Wednesday, September 30, 2015

The Guggenheim Museum in Bilbao

It was a beautiful day driving into Bilbao from San Sebastian.  An easy drive, about an hour and ten minutes and not complicated at all to get to our hotel,  The Silken Gran Domine Bilbao.  We crossed over the Nervion River, through the red sculpture on the bridge into Bilbao, turned right at Alameda Mazarredo and there we were, right at the hotel.  This shot was taken from our hotel room on the fifth floor overlooking the Guggenheim Museum. 
I particularly like the water surrounding parts of the museum with the reflections of the building itself and the bridge.
Another view from our hotel room.  The two buildings on the left are new since we were last here.
Puppy, created by Jeff Koons, is a 36 foot high sculpture of a West Highland terrier topiary covered in bedding plants.
The building itself is what attracts the crowds, not so much the special exhibitions.  On exhibition now are works by Jeff Koons and Jean-Michael Basquiat, featured on the second and third floors.  Not much to my liking. 
Designed by architect, Frank Gehry, the museum opened in the fall of 1997.  It was a rare feat, for it was constructed on time and on budget.  Covered in glass, titanium and limestone, the building's curves seem to be almost random.
Being an organized traveler, I had bought our tickets on line prior to leaving the states.  There is Len, with the hat on, walking down the stairs to the entrance, bypassing the long line of people on the right waiting to buy tickets.
Leaving the museum and on out way to a super lunch at Porrue.
Even though I am not a fan of spiders, I do like the giant spider, Maman, that stands over thirty feet tall by French-American artist and sculptor, Louse Bourgeois.  1999.  Maman is in the perfect spot between the museum and the river.
 Looking up on the main floor inside the museum.
What I do like is the permanent exhibition of the series of eight weathered steel sculptures designed by American sculptor, Richard Serra.
A curving path, titled Snake, is made of a three sinuous steel sheets.  It is rather intimidating walking the whole length of the Snake.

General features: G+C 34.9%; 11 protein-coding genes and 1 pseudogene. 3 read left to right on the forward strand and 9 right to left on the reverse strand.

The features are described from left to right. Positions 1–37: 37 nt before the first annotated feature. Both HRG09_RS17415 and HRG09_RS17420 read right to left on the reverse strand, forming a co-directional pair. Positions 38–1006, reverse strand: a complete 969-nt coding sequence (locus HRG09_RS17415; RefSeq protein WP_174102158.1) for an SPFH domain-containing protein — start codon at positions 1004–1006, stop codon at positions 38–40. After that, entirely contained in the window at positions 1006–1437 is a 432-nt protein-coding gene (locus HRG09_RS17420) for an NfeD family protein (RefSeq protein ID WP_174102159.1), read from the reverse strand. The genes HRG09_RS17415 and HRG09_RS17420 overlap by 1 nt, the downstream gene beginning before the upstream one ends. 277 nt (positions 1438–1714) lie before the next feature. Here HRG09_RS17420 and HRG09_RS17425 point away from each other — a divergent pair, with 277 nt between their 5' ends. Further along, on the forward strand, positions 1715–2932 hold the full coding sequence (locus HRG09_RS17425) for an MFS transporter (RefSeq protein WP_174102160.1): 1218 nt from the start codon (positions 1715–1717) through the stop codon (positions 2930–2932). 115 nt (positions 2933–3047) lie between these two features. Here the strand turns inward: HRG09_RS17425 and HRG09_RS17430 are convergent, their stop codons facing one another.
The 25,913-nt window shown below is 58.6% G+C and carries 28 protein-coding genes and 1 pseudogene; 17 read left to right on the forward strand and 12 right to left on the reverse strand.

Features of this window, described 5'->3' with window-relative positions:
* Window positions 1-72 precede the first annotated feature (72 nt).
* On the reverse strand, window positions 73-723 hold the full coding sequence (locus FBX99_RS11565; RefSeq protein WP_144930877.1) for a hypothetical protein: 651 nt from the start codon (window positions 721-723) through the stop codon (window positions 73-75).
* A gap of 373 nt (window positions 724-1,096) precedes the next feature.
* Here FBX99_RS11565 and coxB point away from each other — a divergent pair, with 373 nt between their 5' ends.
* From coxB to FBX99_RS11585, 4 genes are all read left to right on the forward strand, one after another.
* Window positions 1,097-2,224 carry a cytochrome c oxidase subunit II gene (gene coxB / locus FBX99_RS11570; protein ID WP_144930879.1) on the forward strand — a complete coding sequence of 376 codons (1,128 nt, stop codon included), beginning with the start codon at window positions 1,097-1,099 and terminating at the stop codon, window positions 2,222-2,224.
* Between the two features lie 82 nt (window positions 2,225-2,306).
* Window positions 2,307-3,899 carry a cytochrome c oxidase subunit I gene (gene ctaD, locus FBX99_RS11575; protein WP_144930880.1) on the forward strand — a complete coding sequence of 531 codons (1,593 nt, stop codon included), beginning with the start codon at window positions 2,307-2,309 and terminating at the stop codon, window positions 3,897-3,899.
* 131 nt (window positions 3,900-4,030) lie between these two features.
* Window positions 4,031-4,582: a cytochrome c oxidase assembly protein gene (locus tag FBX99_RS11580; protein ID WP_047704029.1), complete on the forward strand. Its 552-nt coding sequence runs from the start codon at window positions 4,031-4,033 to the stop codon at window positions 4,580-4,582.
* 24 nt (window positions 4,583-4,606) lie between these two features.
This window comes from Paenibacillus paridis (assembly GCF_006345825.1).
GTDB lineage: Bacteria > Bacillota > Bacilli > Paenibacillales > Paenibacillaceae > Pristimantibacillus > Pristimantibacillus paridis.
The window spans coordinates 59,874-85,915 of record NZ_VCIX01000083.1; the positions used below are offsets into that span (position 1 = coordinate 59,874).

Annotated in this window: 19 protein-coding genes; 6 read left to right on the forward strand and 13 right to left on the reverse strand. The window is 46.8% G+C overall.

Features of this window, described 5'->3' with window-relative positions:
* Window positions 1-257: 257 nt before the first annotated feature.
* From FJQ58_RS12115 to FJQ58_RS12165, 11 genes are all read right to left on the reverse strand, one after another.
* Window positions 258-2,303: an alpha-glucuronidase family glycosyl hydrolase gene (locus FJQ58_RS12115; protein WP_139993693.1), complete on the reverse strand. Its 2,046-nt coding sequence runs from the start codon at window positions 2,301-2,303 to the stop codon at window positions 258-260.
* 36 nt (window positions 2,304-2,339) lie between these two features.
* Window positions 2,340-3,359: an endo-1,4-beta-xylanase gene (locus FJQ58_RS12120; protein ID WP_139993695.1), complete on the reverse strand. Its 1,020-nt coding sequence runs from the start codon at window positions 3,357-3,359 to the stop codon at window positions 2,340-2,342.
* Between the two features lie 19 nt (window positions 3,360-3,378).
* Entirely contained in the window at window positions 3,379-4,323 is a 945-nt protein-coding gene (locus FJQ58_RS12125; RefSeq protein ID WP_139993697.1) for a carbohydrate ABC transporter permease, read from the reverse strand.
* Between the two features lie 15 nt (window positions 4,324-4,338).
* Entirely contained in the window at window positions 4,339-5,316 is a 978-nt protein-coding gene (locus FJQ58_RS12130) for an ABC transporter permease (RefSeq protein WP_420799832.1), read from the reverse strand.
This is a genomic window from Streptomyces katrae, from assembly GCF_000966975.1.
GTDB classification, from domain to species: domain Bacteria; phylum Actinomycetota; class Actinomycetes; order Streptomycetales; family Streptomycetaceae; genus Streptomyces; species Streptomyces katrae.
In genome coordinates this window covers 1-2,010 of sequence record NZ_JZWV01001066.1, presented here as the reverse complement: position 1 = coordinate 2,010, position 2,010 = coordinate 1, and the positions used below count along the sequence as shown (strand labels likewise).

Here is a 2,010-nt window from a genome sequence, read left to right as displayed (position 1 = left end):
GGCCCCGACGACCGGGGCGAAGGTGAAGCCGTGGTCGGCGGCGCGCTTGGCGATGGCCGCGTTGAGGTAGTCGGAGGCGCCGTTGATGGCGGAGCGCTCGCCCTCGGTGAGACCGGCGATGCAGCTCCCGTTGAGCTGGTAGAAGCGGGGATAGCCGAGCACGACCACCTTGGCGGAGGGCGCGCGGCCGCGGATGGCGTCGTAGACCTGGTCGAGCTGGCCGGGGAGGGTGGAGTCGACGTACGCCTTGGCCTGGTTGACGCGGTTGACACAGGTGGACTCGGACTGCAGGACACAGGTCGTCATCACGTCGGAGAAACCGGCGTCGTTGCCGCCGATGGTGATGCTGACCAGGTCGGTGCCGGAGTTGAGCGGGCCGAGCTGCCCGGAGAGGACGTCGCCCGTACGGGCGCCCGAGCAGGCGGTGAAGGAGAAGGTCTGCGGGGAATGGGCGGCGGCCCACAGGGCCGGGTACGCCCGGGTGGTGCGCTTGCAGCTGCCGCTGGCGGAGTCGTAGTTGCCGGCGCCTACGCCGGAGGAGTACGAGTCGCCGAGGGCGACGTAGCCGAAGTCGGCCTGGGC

If you are prone to claustrophobia, I certainly do not recommend going into them.
You can really get an idea of the massive scale these sculptures are.  The sculptures vary in height from 12 to 14 feet tall and weigh 44 to 276 tons!
Len and I started our trip by flying to Barcelona through Toronto, Canada and to our surprise there was a Richard Serra sculpture, titled "Tilted Spheres", in terminal one in the Toronto airport!  By the way, it had a great echo!  What a way to start our trip.

Friday, September 25, 2015

Palau de La Musica Catalana in Barcelona is spectacular

 The Palau de la Musica Catalana in Barcelona opened its doors in February of 1908. It was built between 1905 and 1908 by the architect Lluis Domenech i Montaner.  It is one of the best examples of Modernism, the Spanish 19th century Art Noveau movement that emphasized natural form, bright colors and curveular lines.  Today it is one of the most singular concert halls in the world.
 The main vestibule is flooded with light through the stained-glass windows that filters onto the mosaic tiles on the walls and the ceiling.  The ceiling is decorated with a ceramic mosaic in a shape of a star.
 There is tile everywhere.
 The stairways are massive with its marble railings and stairs.
I particularly like the balustrades that are made out of amber-colored transparent glass that also acts as lighting when lit. 

The reception room, the Lluis Millet Hall, used between acts was impressive with its massive wrought iron chandelier and floral motif stained-glass with glass doors that lead out to a balcony.
The balcony has a double colonnade of 14 beautiful glass mosaic columns.
 Every column has a different floral pattern.
 Between the reception hall and the concert hall is the second floor vestibule that leads into the concert hall.
 The concert hall is equal in height and width with a semicircular stage. 
The building is sandwiched between tiny streets and other large buildings so providing natural light was a big concern.  This huge stained-glass skylight forms an inverted dome depicting a choir of forty female faces.   It is the only concert hall in the world that is illuminated by natural light during the day.
The stage is captivating.  The wall behind the stage is a reddish-colored mosaic that showcase eighteen different muses. The lower bodies are made of mosaic that form part of the wall and the upper bodies are sculptures that protrude from the wall.
Each muse is dressed in a different costume and headdress representing the different styles of clothing over the years. 
 And each muse is playing different musical instruments.
 Both sides of the concert hall is illuminated by these large stained-glass windows. 
Every year more than 500 thousand people attend over 300 concerts to this concert hall that holds 2,200 people.
It is an interesting venue to tour.  The first part of the tour was in the Chamber Music Hall where we watched a video that was very well done on the history of the Palau de La Musica: clips of its earlier construction, performances by many musicians and singers of all styles, etc..  
You can go to their website and buy tickets on line in advance which made things so much easier.  I highly recommend a visit to this extraordinary building.